aired 139 days ago
As of 2013, the long-running show that was titled "Wall Street Journal Report" gets a new name. Although the title has changed, its format remains the same. Among the regular features are interviews with top financial executives and policy makers, discussion of current business trends and effects on consumers, stock picks, personal-finance suggestions and reviews of new products.
aired 146 days ago
As of 2013, the long-running show that was titled "Wall Street Journal Report" gets a new name. Although the title has changed, its format remains the same. Among the regular features are interviews with top financial executives and policy makers, discussion of current business trends and effects on consumers, stock picks, personal-finance suggestions and reviews of new products.

Similar on YouTube TV

Airing before the stock markets even open, "Squawk Box" is a morning news and talk program on which the biggest names in business and politics discuss the day's stories. Anchored since late 2005 by Joe Kernen and Becky Quick, the series features reports from Washington, Silicon Valley, London and Hong Kong. "Squawk Box" is for everyone from the professional trader to the casual investor. Notable people from the worlds of business and politics often appear on the show as "guest hosts," questioning guests and offering their opinions on topics discussed.
Carmen Wong Ulrich offers advice and perspective on how to cope financially during these unstable fiscal times, answering viewer questions via phone calls, Web cams and live chats.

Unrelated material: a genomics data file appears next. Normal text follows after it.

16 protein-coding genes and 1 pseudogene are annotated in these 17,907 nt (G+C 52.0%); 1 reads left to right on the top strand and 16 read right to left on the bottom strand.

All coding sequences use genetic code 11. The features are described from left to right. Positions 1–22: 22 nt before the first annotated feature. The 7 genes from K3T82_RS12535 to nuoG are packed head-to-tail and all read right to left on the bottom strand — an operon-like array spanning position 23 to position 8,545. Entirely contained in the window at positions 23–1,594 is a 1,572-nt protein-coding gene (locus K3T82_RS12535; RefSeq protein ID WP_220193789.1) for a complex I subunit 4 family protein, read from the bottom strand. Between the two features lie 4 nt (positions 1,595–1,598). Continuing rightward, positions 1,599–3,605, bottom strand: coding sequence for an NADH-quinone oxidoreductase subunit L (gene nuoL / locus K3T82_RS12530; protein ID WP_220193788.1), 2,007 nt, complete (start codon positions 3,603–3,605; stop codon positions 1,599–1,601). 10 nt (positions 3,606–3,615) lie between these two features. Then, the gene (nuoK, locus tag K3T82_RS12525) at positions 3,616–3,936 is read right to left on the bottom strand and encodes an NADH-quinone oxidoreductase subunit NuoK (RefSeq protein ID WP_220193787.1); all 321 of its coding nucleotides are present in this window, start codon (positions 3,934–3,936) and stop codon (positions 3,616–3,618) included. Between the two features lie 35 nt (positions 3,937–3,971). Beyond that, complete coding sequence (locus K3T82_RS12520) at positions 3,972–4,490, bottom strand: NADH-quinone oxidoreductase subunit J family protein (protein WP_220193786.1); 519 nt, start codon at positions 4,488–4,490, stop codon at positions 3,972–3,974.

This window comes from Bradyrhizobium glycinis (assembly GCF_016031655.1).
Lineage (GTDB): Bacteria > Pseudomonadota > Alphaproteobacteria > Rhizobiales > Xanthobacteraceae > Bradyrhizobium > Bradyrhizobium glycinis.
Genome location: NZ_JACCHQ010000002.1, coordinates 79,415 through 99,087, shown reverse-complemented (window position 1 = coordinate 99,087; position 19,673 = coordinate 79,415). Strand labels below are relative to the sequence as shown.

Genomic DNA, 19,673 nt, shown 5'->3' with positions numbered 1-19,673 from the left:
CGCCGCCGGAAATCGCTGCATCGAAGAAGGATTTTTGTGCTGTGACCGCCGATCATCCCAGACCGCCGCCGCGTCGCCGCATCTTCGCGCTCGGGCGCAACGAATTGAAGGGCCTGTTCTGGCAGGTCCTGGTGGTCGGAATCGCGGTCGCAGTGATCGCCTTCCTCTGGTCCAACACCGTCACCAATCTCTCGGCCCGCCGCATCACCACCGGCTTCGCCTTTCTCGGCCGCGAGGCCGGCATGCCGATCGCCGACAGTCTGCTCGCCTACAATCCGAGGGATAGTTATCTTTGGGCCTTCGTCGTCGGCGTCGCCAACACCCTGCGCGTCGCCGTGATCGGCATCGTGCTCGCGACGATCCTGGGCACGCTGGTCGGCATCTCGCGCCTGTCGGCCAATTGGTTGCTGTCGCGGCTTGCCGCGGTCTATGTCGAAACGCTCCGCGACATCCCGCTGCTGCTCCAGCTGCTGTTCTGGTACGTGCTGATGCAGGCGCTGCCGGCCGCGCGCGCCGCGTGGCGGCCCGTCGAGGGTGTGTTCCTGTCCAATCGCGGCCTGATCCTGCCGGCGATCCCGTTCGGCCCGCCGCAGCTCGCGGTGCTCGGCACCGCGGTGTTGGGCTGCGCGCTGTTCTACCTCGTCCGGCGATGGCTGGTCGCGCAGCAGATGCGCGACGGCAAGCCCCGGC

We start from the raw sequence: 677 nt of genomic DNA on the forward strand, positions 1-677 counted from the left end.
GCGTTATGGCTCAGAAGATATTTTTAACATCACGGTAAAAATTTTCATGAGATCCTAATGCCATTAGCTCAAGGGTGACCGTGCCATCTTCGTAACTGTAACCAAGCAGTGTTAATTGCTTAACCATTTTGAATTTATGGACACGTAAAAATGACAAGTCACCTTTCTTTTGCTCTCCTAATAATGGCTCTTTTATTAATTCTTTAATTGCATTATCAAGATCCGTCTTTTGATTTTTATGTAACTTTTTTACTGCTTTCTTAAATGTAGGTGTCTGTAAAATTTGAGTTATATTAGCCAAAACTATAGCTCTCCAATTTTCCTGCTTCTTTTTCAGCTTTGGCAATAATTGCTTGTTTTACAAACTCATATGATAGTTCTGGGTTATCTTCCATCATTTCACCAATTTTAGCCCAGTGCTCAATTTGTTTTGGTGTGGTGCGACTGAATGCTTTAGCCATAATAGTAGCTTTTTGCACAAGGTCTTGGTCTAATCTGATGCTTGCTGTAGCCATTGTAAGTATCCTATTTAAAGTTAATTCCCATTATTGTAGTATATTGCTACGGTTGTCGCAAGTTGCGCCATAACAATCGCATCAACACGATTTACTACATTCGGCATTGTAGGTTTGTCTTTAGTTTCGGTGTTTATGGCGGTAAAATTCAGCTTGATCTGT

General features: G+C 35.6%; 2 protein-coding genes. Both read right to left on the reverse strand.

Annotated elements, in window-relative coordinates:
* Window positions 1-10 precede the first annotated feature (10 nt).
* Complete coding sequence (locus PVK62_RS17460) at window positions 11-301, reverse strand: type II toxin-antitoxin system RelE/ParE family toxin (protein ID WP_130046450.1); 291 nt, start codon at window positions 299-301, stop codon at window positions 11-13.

Faster than a New York minute, Host Melissa Lee and the "Fast Money" traders give viewers the information normally reserved for the Wall Street trading floor, enabling them to make decisions that can make them money. The "Fast Money" five gives the audience the news, as only the savviest traders can, with an angle that won't be seen until tomorrow's papers.
Anything can happen between the bells of the trading day. But what happens during the last hour could be what matters most. CNBC's "Closing Bell" guides viewers through that important hour and takes a close-up look at how the markets are moving, what's driving them and how investors are reacting. Live coverage includes reports from the CME Group, NASDAQ and the NYSE. Analysts, money managers and CEOs explain their strategies, share opinions, and provide an inside perspective on breaking news stories. In addition, "Closing Bell" provides instant analysis of corporate profit reports, as soon as they break, during the quarterly earning seasons. Features include interviews with entrepreneurs, plus an inside look at how executives and high net worth individuals spend their time and money.